Don't get me wrong, "Dave" could be loosely equated as "King David", a major character in the NBC series "Kings" which is a loose, real day interpretation of the trials between King Solomon and King David, which I believe is subject to return in October/November, unless Zucker won't stand behind it.

                Few will talk about it, but like Seinfeld, sometimes it means going out on a limb and sticking with it for a while. Take "Incredible Universe" as an example.

                As for you, Derek, I have become increasingly interested in your commentary, but I believe it's quite misdirected.

                reply to this | link to this | view in chronology ]

        • icon
          PaulT (profile), 29 May 2009 @ 1:42pm

          Re: Re: Re: Devils advocate

          "But, you download and keep and listen. But never buy. That is harm, loss of income is the harm cosed."

          Maybe YOU do, I don't. Stop projecting your own refusal to pay for music onto those who do.

          reply to this | link to this | view in chronology ]

    • identicon
      Anonymous Coward, 29 May 2009 @ 11:19am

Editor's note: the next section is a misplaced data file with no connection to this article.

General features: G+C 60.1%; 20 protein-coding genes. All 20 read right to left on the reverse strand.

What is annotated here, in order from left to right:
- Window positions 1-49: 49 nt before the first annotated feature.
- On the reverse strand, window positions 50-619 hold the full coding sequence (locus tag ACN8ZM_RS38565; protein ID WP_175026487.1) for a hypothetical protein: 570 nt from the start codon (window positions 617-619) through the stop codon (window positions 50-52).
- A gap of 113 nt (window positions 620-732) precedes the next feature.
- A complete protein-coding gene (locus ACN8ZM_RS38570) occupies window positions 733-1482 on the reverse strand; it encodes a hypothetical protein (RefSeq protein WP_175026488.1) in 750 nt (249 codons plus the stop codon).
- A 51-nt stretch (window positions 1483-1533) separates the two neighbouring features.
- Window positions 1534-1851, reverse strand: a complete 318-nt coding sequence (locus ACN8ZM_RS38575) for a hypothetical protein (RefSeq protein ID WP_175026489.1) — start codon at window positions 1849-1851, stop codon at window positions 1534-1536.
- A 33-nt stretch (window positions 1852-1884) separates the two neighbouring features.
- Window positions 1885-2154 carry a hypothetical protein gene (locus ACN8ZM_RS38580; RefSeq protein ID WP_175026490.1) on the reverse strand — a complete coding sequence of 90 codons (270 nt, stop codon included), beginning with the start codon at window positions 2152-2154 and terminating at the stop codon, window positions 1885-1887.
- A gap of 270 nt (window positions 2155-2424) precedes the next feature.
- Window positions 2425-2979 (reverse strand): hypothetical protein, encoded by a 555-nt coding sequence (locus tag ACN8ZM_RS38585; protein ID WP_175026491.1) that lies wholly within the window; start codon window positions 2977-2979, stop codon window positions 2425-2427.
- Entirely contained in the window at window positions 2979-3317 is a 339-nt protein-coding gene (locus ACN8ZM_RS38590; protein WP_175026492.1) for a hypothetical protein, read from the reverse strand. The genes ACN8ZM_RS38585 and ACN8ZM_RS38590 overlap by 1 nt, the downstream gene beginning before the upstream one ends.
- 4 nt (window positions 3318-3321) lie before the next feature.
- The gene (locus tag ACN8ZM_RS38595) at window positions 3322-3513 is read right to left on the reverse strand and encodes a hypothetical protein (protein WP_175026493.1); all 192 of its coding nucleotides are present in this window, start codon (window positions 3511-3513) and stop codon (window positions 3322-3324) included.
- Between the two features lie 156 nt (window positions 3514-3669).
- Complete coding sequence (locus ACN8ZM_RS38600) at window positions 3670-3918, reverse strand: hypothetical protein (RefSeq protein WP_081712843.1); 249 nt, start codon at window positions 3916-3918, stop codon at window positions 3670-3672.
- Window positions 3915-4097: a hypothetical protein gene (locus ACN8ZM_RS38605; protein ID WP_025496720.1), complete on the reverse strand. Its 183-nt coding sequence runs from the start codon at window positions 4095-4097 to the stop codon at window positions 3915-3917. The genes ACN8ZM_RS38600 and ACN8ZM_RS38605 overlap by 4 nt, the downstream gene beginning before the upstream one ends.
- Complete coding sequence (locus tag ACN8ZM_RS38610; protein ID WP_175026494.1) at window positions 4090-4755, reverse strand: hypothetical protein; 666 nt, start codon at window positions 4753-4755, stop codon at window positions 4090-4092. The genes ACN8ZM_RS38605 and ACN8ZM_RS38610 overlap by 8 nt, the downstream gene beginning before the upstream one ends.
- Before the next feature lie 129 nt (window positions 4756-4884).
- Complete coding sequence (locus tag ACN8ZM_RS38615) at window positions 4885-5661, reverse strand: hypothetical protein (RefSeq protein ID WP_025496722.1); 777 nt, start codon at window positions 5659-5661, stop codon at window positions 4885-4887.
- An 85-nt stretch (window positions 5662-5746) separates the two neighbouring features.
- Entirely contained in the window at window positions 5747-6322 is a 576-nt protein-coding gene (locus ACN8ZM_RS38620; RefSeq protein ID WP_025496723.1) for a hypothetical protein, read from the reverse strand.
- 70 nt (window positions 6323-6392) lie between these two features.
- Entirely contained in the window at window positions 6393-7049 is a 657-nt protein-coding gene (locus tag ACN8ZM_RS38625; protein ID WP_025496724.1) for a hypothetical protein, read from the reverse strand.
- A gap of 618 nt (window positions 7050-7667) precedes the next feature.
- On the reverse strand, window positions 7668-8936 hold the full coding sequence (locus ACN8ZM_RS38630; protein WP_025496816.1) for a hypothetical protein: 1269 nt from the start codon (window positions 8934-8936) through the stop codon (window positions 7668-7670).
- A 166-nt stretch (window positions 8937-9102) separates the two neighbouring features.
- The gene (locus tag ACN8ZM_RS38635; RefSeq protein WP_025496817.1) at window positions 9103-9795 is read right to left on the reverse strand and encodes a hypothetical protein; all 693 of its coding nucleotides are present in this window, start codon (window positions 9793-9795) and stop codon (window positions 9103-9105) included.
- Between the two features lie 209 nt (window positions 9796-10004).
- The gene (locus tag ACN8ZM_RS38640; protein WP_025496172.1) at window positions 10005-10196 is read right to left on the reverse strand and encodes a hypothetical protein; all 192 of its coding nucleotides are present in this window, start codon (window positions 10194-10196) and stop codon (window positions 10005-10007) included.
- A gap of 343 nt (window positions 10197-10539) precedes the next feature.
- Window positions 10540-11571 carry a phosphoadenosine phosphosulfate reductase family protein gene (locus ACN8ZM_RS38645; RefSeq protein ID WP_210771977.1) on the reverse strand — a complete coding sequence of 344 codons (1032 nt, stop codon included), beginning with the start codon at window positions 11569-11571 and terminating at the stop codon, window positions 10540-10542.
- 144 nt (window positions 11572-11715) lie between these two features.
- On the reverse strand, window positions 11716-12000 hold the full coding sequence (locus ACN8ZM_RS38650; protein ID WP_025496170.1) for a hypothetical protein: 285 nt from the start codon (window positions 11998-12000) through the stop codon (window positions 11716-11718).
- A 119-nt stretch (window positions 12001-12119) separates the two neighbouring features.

Re:

      The reality is that there is a lack of evidence that shows that there is harm.

      FTFY

      reply to this | link to this | view in chronology ]

    • identicon
      Common Sense, 29 May 2009 @ 11:50am

      Re:

      You Coward, are an idiot. You stopped short of completing your thought, just so you could bash Mike and his post. Let me finish it for you...

      "Even if 0.0005% of all downloaders / freeloaders would have bought the product only if it wasn't available for free, there's at least the same number of people who DID buy it, simply because they were able to discover it for free"

      That's better.

      reply to this | link to this | view in chronology ]

  • icon
    JohnRaven,CHT,CSH (profile), 29 May 2009 @ 10:44am

    Sanity...

    It's good to hear the voice of sanity speaking from time to time.

    Part of the problem is, we are cattle. We blindly sit by and allow our rights as consumers to be usurped. Instead of launching campaigns that aim at what the politicians value - their re-election - we sit back and complain and do nothing, and then accept the new rules.

    All that is needed for evil to win, is for good men to do nothing.